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Cell phone smuggling a growing problem in prisons

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  • Cell phone smuggling a growing problem in prisons

    Cell phone smuggling a growing problem in prisons
    By Michael Biesecker
    (Raleigh) News & Observer
    Posted: Wednesday, Sep. 02, 2009

    RALEIGH -- Mobile phones can make their way into state prisons in hollowed-out books and hidden inside tennis ***** tossed over fences.

    Often, they're smuggled in to inmates by prison employees looking to make quick cash.

    Now guards caught smuggling mobile phones or cigarettes to inmates could find themselves locked up. A new law signed Friday by Gov. Beverly Perdue makes it a crime to sell or give state inmates wireless communications devices or tobacco products, punishable by up to 120 days in jail.

    Cigarettes have long substituted for currency behind bars. But for the state prison system, the illicit use of phones by inmates is a growing problem.

    "It's a huge issue for us, as it is [for] prison systems all across the country," said Keith Acree, spokesman for the state Department of Correction. "We're finding hundreds of cell phones a year inside prisons."

    Correction Secretary Alvin W. Keller Jr. was among several leaders across the country who recently signed a petition to the Federal Communications Commission, seeking permission to scramble mobile phone signals in prisons.

    So far this year, North Carolina correction officials have taken about 250 mobile phones from inmates, more than the number seized in all of 2008.

    Administrators concede that many of the phones are being brought into prison by guards looking to make a buck. Pre-paid phones available at Walmart for as little as $15 can sell for $300 in prison. Called "burners" because they are so cheap as to be disposable, the phones are sold without registration, making them nearly impossible to trace back to the original purchaser.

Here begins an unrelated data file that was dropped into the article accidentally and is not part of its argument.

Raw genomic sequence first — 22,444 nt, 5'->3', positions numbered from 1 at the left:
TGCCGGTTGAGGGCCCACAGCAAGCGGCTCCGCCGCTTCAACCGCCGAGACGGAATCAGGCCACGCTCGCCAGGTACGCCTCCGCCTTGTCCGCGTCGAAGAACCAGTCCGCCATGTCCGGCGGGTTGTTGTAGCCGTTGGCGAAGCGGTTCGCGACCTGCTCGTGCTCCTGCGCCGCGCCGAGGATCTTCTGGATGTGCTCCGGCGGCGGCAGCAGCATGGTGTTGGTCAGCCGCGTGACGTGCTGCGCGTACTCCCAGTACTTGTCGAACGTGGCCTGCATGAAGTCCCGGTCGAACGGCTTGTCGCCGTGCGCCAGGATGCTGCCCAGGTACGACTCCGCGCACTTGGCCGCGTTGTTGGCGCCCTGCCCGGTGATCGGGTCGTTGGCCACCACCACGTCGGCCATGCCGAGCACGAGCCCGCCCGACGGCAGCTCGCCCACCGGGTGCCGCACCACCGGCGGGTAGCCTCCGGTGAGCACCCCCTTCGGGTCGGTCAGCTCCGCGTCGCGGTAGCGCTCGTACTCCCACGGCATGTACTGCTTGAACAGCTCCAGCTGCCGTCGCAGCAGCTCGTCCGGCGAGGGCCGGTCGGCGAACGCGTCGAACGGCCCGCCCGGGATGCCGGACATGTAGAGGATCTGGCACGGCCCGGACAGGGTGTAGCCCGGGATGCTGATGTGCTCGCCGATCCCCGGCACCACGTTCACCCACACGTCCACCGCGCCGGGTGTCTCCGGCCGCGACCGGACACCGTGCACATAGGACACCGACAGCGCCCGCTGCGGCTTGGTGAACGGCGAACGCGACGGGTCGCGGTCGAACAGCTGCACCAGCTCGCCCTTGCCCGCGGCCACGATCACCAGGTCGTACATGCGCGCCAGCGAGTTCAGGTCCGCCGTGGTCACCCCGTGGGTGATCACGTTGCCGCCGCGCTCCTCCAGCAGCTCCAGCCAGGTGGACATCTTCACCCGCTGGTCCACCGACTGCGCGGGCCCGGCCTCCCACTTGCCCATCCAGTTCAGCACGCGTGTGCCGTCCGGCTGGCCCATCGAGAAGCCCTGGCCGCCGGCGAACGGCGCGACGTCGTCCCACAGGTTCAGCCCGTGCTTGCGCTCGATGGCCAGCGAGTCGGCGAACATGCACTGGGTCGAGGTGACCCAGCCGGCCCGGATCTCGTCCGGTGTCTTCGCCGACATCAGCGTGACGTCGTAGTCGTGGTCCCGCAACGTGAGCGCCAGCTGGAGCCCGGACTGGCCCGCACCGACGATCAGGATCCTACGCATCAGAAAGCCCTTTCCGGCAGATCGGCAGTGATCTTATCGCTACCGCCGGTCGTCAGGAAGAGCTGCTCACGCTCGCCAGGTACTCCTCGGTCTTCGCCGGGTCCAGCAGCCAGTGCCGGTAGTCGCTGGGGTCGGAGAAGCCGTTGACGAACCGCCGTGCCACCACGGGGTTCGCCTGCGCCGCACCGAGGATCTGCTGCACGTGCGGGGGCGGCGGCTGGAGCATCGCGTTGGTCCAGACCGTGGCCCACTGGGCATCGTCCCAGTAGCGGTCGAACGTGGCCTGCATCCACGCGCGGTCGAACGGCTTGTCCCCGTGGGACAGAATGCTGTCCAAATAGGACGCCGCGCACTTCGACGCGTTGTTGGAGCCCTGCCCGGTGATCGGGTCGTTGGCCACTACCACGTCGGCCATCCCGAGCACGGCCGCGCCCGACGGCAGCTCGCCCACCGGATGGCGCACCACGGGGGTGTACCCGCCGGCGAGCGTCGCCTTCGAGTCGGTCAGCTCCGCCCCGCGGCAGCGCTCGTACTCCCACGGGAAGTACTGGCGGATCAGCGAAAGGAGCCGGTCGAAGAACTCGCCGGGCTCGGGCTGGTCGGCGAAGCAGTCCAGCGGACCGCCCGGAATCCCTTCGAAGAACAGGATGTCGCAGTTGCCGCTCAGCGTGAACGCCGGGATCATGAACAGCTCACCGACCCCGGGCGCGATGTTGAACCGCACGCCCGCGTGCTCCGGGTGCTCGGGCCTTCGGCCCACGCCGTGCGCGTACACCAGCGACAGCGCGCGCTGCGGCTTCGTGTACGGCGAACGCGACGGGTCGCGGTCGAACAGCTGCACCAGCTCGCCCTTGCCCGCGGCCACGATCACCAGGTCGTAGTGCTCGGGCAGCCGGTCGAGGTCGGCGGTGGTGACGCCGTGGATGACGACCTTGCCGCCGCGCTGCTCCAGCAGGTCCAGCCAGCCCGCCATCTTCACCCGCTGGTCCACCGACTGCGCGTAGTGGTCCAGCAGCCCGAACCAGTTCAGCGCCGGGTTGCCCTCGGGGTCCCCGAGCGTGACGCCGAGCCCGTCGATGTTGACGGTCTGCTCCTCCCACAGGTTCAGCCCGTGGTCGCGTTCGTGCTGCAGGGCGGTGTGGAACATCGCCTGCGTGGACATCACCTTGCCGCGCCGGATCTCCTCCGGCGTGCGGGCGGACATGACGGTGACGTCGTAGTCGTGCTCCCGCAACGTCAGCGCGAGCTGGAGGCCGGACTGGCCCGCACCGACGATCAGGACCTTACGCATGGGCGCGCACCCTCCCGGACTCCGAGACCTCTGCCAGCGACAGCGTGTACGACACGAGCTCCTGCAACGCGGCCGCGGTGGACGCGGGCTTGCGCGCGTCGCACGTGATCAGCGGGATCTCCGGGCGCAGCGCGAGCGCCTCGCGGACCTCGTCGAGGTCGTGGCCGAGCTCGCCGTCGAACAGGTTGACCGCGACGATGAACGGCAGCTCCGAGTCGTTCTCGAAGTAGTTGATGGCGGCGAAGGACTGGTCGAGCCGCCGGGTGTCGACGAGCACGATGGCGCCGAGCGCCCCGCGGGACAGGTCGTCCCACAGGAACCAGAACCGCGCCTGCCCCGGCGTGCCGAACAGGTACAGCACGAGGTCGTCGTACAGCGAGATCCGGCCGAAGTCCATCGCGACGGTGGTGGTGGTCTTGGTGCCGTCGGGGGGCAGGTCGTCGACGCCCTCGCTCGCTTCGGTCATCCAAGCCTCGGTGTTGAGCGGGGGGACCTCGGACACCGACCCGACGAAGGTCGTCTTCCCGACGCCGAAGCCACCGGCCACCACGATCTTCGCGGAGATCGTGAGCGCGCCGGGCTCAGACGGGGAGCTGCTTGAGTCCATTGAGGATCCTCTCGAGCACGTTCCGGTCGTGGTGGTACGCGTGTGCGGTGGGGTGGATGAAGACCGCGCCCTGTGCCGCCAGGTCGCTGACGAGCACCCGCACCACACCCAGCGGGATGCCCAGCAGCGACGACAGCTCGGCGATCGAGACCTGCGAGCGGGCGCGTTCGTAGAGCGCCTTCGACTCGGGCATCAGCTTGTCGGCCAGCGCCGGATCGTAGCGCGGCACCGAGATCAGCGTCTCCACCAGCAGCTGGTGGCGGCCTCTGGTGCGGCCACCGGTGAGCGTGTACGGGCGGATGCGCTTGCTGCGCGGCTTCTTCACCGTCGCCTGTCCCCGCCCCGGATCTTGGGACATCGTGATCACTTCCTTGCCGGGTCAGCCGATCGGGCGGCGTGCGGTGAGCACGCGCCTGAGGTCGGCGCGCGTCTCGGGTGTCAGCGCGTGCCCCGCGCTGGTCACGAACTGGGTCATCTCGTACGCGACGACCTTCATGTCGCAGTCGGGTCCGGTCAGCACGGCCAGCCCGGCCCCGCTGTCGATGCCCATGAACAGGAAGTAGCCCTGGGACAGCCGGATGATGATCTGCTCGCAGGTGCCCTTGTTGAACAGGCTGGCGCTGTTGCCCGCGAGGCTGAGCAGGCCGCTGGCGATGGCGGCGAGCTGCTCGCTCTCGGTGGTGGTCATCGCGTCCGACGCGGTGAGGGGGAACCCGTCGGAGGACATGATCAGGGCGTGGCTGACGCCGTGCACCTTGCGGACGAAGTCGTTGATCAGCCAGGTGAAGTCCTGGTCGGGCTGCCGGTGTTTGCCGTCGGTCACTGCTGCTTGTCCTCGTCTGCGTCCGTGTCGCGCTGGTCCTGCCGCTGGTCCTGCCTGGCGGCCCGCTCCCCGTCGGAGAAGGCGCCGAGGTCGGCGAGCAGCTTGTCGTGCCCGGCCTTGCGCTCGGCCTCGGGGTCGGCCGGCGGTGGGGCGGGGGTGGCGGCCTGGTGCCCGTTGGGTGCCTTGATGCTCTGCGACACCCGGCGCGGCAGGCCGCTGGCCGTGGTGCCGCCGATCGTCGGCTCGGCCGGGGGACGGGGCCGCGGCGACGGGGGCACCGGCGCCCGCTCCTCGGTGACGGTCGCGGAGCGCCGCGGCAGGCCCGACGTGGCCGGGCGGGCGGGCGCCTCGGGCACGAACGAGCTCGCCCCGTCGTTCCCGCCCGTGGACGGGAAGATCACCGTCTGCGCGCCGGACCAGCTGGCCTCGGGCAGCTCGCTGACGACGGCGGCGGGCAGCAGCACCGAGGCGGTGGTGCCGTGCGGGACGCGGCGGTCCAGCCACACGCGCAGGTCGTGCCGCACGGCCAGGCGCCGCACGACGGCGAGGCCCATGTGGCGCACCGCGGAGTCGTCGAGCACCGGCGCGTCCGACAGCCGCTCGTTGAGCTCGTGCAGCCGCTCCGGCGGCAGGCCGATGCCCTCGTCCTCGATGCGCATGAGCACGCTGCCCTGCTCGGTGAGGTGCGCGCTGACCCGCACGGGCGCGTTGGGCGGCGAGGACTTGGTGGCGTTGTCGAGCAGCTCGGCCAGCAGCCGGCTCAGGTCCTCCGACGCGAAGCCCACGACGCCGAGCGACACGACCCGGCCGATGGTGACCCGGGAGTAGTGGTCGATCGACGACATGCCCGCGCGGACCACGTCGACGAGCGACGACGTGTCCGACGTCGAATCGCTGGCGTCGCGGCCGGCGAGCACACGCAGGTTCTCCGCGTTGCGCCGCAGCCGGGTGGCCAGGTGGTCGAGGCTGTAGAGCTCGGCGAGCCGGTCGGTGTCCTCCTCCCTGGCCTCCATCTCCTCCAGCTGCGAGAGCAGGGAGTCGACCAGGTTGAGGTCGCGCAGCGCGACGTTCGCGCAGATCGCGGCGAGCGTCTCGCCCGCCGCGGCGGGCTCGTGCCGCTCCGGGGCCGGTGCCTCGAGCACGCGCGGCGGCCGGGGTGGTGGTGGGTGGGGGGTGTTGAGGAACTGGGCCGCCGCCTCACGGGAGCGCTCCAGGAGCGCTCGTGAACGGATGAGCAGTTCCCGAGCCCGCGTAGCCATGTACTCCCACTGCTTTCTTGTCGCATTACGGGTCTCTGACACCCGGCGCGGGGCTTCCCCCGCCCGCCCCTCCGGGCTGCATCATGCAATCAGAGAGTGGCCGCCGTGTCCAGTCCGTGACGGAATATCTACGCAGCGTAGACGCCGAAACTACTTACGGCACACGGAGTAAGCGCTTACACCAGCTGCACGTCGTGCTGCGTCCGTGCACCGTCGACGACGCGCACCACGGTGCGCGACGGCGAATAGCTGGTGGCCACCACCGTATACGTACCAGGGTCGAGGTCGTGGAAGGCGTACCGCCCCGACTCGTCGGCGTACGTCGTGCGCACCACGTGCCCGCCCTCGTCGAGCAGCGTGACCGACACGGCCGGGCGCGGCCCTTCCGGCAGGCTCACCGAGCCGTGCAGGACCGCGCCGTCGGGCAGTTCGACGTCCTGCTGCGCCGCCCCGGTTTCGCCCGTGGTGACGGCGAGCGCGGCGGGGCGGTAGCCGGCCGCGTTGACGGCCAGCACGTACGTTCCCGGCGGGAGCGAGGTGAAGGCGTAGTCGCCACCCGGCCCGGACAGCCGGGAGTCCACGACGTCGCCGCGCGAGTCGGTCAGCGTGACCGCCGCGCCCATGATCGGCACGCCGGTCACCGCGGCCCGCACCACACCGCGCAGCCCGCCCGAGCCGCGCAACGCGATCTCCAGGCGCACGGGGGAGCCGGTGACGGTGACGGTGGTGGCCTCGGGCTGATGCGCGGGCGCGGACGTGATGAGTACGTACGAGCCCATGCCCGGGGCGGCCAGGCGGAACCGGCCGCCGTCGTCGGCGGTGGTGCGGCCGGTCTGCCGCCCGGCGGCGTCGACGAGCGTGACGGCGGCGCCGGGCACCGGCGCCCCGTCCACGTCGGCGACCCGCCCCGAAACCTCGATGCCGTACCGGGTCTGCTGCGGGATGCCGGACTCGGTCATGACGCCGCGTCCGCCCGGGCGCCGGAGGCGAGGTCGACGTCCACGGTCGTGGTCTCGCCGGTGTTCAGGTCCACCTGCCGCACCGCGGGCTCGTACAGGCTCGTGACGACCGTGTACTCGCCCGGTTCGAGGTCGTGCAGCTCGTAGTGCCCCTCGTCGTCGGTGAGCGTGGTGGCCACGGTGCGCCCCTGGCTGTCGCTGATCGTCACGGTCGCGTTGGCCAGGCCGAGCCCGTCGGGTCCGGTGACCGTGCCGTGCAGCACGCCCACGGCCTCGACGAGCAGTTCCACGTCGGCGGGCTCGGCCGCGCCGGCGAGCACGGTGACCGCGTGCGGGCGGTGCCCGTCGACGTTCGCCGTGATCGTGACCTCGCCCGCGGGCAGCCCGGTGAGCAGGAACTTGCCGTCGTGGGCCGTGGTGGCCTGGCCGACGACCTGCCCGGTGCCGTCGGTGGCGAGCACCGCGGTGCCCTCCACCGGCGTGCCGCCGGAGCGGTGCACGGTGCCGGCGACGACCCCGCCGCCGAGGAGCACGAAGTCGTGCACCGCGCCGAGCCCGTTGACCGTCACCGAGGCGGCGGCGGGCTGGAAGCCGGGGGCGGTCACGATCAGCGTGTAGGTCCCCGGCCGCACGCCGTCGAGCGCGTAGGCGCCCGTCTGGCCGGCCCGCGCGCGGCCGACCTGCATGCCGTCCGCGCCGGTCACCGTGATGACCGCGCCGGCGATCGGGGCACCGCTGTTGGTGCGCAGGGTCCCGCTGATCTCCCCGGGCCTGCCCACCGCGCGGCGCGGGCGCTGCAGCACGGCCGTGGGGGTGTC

State policy already bars prison employees from bringing phones to work. Those caught smuggling are often fired, but until now there has been no criminal penalty.

    "If you're an employee who forgets and brings a personal cell phone in your purse, we're not going to confiscate that," Acree said. "But if you're caught with five pre-paid cell phones in a bag, it's pretty obvious what you're up to."

    Sen. Charles W. Albertson, the primary sponsor of the new law, said inmates use the phones to stay in touch with the outside world, continuing their criminal enterprises, coordinating gang activities or even planning escapes.

    "I was told that one of the inmates even complained that when he got in a certain place in the cell block, his phone did not work," said Albertson, a Beulaville Democrat with several prisons in his district. "He couldn't get reception. Not too bright, I don't think."

    Cell phone smuggling a growing problem in prisons - CharlotteObserver.com
    Through Thick and Thin, I'm ridin with him until the end....

  • #2
    I notice that Jpay sensored the word "b@lls" in the beginning of the article, as in tennisballs. Last time I checked, B@LLS is NOT a bad word, and is in fact nuetral....baseballs, basketballs, footballs, soccerballs, etc..........
    IF you don't already kno, u betta ask somebody!

    Comment


    • #3
      In 2010, over 8000 cell phones were confiscated in California prisons.

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